There is a small amount of the alcohol that doesn't make it to the liver. This amount can be found on the breath and in urine, and in the case of nursing mothers, breast milk. This is why law enforcement officers can use breathalyzers to determine if a person has been drinking and how much they have been drinking.

Types Of Liver Damage

There are several types of liver damage, some of which are reversible. These include:

  • Fatty Liver: Fat deposits occur in nearly every heavy drinker, and occasionally in those who don't drink often after they consume just one or two drinks. In most cases, the fat deposits are reversible provided that alcohol consumption ceases and does not lead to other more serious damage.
  • Alcoholic Hepatitis: Alcoholic hepatitis, similar to viral hepatitis, causes serious damage to the liver, some of which may not be reversible. Liver cells become inflamed and some may die, a process called necrosis. Healthy liver cells may turn into scar tissue, a process called fibrosis. The symptoms of alcohol hepatitis are similar to those of viral hepatitis and include fever, jaundice and abdominal pain. Alcoholic hepatitis occurs in about half of all heavy drinkers and can be fatal, but it can also be reversed if the drinker abstains from further alcohol consumption.
  • Alcoholic Cirrhosis: This is the most severe form of liver damage and occurs in about 15 to 30 percent of all heavy drinkers. It is characterized by severe fibrosis which causes the stiffening of the blood vessels of the liver and the distortion of the internal structure of the liver. This distortion leads to dysfunction of the liver and, in turn, dysfunction in other areas of the body as well. The extent of the cirrhosis determines whether or not it is fatal. If enough healthy liver cells remain, the liver can stabilize itself if the drinker permanently abstains from further alcohol consumption.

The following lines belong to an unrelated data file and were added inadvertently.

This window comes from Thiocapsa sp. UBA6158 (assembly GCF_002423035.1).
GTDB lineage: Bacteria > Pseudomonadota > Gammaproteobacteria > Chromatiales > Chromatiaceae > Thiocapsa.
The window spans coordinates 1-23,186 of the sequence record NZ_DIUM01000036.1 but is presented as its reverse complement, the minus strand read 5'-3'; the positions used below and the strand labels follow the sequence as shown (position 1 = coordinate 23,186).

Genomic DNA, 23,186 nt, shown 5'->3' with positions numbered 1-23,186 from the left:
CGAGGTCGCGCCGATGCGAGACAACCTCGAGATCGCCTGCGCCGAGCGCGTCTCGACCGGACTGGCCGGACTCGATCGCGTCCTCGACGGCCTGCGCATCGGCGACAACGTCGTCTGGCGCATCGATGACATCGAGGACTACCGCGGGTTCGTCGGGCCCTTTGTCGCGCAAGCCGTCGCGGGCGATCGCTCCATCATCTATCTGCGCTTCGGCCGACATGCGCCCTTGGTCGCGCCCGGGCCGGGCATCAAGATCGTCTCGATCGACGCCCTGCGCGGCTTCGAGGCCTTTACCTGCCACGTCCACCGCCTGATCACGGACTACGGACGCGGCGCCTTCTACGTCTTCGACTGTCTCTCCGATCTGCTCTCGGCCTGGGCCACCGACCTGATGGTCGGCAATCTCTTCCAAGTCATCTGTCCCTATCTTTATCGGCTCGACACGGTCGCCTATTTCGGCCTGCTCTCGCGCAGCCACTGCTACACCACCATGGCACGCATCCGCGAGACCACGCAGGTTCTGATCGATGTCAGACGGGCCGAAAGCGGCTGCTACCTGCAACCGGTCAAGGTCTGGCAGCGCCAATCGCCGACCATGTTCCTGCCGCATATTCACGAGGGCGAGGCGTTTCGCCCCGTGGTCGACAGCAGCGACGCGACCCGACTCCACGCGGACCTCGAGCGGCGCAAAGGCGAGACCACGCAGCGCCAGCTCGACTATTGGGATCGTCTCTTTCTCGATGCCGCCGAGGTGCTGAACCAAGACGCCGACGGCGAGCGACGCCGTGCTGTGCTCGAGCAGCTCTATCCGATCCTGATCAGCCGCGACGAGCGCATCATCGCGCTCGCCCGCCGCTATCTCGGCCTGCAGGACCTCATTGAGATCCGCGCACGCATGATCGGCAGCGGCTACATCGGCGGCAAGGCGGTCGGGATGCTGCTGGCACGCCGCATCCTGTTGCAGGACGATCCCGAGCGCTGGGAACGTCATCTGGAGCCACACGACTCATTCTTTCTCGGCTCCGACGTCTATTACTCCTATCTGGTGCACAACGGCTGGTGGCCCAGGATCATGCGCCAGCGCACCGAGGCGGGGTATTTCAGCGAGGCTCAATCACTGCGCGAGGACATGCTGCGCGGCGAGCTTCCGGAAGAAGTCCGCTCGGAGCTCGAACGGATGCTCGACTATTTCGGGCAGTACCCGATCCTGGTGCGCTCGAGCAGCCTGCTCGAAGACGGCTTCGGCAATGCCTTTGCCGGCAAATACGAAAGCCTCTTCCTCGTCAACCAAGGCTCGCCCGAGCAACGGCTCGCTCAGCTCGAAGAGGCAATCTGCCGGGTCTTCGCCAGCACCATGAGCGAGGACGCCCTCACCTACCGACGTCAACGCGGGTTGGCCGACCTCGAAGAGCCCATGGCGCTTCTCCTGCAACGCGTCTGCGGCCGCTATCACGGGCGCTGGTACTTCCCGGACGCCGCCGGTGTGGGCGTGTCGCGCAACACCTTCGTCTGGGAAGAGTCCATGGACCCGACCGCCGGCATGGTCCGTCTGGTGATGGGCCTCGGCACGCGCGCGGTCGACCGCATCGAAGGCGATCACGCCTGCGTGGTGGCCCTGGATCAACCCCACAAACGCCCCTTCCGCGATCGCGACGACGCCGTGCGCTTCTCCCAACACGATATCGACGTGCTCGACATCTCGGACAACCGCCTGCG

Once The Damage Is Done

The outcome of liver damage depends upon its severity. If the damage is not severe and the drinker abstains from further alcohol consumption, the liver has the ability to repair itself. However, once liver tissue dies, that tissue cannot fully regenerate, which makes it harder for the healthy cells to pick up the slack.

While conventional logic holds that a heavy drinker will progress from a fatty liver to alcohol hepatitis, and then on to cirrhosis, it is not uncommon for a heavy drinker to suddenly develop severe alcoholic hepatitis and die from the disease before cirrhosis, which takes considerably longer to be fatal, develops. It is also possible for a heavy drinker to develop cirrhosis without ever showing signs of alcoholic hepatitis.

There are also other complications that can be seen in heavy drinkers that occur as a result of the liver being damaged and unable to do its job, such as problems with brain function, kidney function and the development of a certain, very serious type of high blood pressure in the liver that can lead to death. The development of liver and pancreatic cancer have also been linked to heavy drinking.

Once damage to the liver occurs, the most important thing that a drinker can do is stop drinking. This will go a long way toward helping the liver heal, though other medical intervention may be necessary. While a drink or two on occasion does not usually result in serious harm, the price one pays for a lifetime of heavy drinking simply isn't worth the cost.